Details of how The National Museum of the Royal Navy is to invest almost £33million in Portsmouth Historic Dockyard and the wider city over the next two years have been unveiled.
Developing major new exhibitions and interpretation alongside finalising major museum projects are at the heart of the investment. It follows the news of a record breaking year for visitor numbers and economic impact figures that state that Portsmouth Historic Dockyard, which is managed by the National Museum, brings £110million p.a. for Portsmouth.
The plans were unveiled on the eve of a public consultation about the final resting place for the National Museum’s Landing Craft Tank LCT 7074 at the D-Day Story, Southsea. The £5million project secures the long term future of the sole surviving landing craft from D-Day.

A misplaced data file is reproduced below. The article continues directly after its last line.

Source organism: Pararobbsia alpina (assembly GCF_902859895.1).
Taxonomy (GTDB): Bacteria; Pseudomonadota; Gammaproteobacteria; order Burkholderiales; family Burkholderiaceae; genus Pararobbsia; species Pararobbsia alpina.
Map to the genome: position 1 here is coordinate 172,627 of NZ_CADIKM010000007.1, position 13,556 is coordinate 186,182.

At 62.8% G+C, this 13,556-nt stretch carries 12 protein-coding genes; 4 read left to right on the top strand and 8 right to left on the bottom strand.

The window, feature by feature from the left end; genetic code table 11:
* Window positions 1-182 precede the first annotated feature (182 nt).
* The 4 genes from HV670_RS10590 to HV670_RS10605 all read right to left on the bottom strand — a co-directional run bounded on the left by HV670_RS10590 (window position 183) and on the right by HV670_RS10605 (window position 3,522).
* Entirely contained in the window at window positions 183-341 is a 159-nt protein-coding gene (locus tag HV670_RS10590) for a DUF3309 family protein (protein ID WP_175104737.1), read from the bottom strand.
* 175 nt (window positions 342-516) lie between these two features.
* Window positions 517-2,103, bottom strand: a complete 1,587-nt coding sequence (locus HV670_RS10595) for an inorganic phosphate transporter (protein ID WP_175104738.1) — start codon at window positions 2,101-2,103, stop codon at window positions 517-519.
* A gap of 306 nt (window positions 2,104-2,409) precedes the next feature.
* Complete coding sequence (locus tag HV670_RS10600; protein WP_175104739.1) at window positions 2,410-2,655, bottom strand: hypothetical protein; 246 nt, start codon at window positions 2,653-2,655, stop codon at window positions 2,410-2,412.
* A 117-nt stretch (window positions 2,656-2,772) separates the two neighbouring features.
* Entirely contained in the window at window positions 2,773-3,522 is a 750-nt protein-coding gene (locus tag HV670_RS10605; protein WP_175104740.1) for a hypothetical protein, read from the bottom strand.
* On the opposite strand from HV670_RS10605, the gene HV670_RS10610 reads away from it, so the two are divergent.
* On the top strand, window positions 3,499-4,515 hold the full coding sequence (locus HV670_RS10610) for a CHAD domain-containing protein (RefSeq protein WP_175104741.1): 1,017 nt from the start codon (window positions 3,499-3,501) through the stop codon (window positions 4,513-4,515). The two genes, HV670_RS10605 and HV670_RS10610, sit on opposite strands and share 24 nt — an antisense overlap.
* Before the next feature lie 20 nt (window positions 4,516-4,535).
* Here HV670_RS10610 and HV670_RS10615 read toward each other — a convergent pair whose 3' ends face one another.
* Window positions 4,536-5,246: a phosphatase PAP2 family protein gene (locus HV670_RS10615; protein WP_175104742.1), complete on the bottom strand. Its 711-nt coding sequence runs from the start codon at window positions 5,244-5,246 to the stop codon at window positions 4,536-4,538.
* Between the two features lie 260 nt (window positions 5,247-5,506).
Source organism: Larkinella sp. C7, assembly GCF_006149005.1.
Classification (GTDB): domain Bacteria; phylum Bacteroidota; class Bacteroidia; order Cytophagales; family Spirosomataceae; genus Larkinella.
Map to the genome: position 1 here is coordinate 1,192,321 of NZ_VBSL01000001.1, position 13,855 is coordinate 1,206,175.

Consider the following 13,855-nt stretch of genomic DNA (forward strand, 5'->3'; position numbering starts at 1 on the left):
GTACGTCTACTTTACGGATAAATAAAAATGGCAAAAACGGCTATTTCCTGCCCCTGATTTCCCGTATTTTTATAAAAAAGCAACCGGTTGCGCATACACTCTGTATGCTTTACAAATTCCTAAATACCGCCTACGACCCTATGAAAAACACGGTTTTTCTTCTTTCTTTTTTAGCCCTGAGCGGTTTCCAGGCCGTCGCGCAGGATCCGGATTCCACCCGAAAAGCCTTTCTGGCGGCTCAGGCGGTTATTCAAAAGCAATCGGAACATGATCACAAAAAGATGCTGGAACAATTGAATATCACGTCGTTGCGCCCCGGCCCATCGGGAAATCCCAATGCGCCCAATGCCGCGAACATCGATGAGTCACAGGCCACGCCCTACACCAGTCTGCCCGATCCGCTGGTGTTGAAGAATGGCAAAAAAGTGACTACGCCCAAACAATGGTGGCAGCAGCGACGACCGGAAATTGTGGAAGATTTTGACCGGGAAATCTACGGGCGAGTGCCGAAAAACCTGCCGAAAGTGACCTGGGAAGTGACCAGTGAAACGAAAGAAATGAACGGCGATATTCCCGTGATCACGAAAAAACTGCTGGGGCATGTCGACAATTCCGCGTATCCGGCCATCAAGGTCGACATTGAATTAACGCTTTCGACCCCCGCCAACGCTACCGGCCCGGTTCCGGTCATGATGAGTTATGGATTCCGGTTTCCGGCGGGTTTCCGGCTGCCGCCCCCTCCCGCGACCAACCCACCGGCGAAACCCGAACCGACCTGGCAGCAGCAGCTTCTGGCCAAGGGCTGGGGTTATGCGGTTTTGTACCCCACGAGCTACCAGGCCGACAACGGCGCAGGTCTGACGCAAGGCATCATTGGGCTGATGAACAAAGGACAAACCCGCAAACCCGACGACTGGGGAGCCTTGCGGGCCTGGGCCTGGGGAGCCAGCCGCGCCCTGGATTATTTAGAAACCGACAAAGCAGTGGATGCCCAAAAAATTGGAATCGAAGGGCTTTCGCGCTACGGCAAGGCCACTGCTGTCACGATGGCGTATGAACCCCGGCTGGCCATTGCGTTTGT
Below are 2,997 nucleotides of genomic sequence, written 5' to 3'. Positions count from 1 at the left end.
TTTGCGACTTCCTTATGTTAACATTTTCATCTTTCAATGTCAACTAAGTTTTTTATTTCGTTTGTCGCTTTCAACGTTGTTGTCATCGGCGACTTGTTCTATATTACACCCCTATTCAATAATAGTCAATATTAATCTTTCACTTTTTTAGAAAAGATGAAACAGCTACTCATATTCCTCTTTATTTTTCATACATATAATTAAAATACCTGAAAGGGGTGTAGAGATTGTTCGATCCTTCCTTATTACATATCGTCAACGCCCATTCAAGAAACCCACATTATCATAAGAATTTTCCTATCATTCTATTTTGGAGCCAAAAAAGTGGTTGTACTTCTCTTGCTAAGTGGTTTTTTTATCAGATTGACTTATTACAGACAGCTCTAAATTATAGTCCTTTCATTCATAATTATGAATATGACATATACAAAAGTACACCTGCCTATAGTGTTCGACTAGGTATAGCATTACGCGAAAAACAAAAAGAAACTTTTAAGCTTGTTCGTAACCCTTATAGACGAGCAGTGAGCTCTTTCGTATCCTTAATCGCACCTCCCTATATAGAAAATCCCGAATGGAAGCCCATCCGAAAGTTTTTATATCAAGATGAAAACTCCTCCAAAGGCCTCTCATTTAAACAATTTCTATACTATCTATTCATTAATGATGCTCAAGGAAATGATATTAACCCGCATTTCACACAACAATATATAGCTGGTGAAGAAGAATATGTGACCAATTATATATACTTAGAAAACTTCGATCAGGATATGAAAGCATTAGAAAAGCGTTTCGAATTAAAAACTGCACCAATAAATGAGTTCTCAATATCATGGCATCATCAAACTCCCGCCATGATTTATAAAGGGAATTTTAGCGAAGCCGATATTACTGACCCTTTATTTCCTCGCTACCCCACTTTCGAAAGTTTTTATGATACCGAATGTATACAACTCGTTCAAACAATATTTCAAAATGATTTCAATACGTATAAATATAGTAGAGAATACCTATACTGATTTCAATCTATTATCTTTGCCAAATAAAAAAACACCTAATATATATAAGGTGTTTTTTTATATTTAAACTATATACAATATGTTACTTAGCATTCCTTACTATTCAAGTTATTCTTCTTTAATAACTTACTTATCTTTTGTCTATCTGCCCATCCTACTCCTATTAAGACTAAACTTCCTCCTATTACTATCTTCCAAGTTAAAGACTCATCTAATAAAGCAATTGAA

Nearly £100,000 has been invested in three exhibitions this year. Silent and Secret at Gosport’s Royal Navy Submarine Museum will focus on the 50th anniversary of the Royal Navy’s first Polaris nuclear ballistic missile submarine.
Portsmouth Historic Dockyard is also hosting a major new temporary exhibition for 2018; Tattoo: British Tattoo Art Revealed. The exhibition offers a genuinely ground-breaking and comprehensive history of British tattooing.
Opening in March is Shipyard by Lachlan Goudie. For the last seven years, renowned Scottish artist Lachlan Goudie, who was a contributor on BBC’s Big Painting Challenge, has been sketching and painting in the BAE shipyards on the Clyde and Forth capturing aircraft carrier HMS Queen Elizabeth and the newest destroyers.
Also announced is a major new £1million permanent gallery on Coastal Forces, the Spitfires of the Sea, which will open in 2019 at Gosport’s Explosion Museum of Naval Firepower.
Posted 21/02/2018 10:31« Back